The Science of Laughter

joke you tend to laugh at it. AAAAALU/G3qeRimu-OA/s320/pigeon.jpg

Laughter helps boosts tem helps produce laughyour immune system. A test was ter. We laugh because our done where they put serotonin in brains encounter patterns they a test tube with cancer cells, don’t and the cancer cells were recog“Dad always thought laughter killed. The limbic system is nize was the best medicine, which I involved in laughter. The and in guess is why several of us died limbic system is part of the the of tuberculosis. ~Jack Handey, brain that is involved in process "Deep Thoughts," Saturday emotions. The limbic sysof unNight Live”

derstating the pattern your bodies physiological response is to laugh involuntarily. Humans start laughing at the age of four months from tickling.

Not a Joking Matter Matt makes a lot bad jokes. He likes to make fun of people because of their differences. He thinks he is the life of the party, but really nobody thinks they are funny. When people listen to his racist jokes they usually don’t laugh. This would lower his self -esteem. With people not laughing at his jokes he usually starts to make even more racist jokes and more often out of frustra-

tion. Do you think Matt will live a healthier life with his jokes or a less healthier life? What kind laughter is he producing? /world-laughter-day-logo.jpghttp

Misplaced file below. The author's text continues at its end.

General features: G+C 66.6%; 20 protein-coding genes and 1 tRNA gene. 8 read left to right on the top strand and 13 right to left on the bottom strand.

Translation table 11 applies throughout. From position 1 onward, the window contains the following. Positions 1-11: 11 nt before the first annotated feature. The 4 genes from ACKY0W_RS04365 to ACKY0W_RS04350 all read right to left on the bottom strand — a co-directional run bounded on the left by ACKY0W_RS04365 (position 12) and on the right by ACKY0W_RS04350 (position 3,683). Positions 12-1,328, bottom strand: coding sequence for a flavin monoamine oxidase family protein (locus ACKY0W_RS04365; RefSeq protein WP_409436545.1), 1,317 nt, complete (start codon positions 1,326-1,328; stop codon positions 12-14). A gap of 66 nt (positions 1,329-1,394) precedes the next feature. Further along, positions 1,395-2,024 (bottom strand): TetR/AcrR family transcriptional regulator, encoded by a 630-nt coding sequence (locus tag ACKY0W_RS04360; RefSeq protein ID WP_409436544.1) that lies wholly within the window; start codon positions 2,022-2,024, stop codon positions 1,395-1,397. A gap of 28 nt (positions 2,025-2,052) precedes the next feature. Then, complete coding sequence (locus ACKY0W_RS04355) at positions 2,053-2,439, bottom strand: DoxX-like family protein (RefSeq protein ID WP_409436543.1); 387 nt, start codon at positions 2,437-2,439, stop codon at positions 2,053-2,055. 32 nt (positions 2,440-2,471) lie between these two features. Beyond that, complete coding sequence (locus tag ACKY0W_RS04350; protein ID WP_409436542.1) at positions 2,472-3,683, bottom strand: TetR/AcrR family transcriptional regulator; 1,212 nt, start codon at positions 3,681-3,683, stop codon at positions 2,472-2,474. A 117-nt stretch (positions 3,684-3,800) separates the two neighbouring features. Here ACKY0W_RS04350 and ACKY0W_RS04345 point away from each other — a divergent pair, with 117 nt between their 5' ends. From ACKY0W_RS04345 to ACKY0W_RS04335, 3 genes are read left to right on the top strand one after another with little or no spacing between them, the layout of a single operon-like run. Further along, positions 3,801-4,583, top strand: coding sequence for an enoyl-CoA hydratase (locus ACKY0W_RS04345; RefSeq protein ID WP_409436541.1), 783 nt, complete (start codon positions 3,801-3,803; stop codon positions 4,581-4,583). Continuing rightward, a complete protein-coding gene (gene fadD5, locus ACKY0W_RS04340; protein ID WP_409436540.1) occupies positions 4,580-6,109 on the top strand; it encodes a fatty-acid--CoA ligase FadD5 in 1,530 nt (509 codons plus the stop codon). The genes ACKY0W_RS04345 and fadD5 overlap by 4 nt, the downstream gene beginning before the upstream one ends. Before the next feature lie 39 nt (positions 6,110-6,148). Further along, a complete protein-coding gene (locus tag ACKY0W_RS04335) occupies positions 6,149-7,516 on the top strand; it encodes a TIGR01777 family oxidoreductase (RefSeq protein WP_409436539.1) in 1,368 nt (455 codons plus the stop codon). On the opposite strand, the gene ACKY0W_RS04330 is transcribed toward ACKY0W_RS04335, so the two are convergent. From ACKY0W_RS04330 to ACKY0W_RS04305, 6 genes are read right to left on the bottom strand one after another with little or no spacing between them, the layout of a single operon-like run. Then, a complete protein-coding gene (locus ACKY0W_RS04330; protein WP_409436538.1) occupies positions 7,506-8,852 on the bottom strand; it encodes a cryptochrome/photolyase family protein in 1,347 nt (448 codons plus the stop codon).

Life of the Party Frank is a 40 year old business man and also a funny guy. He likes to tell a lot of good jokes. None that are hurtful to others. When Frank is really stressed out he likes to go to a joke book to get a good chuckle. This helps relieve Frank’s stress. Once he learns these jokes he spreads them along the office. He helps people have a good belly laugh, one of the best kinds of laughter. These jokes helps create a good working environment. He has noticed that his blood pressure has lowered. This gives Frank a lesser chance

of getting a heart disease. Frank is feeling a lot better about himself because of all of the smiling and laughter he is getting. What kind of laughter is Frank producing? Will Frank live a healthy life? aughing%20dude/repair_buck/bean_l aughing_lg_nwm.gif

Etiquette Laughter.

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“A good, real, unrestrained, hearty laugh is a sort of glorified internal massage, performed rapidly and automatically. It manipulates and revitalizes corners and unexplored crannies of the system that are unresponsive to most other exercise methods. ~Author unknown, from an editorial in New York Tribune, quoted in Quotations for Special Occasions by Maud van Buren”

Your business tag line here.

For more information go to, or -f270-4515-acc72c863ab6b53c%40sessionmgr104&bdata=JnNpdGU9ZWhvc3QtbGl2 ZQ%3d%3d#db=hxh&AN=44981440, is one of the school’s databases.

Bibliography, November 2009, Natural Health, 11/17/09, July 14, 2009, University of Maryland, 11/18/09, Brain, Marshall. "How Laughter Works." 01 April 2000. <> 23 November 2009. Edmonds, Molly. "5 Different Types of Laughter." 04 June 2009. <> 23 November 2009., published on November 01, 2000 - last reviewed on April 11, 2005, Psychology Today, 11/22/09, /, March 13, 2007, New York Times, 11/22/09,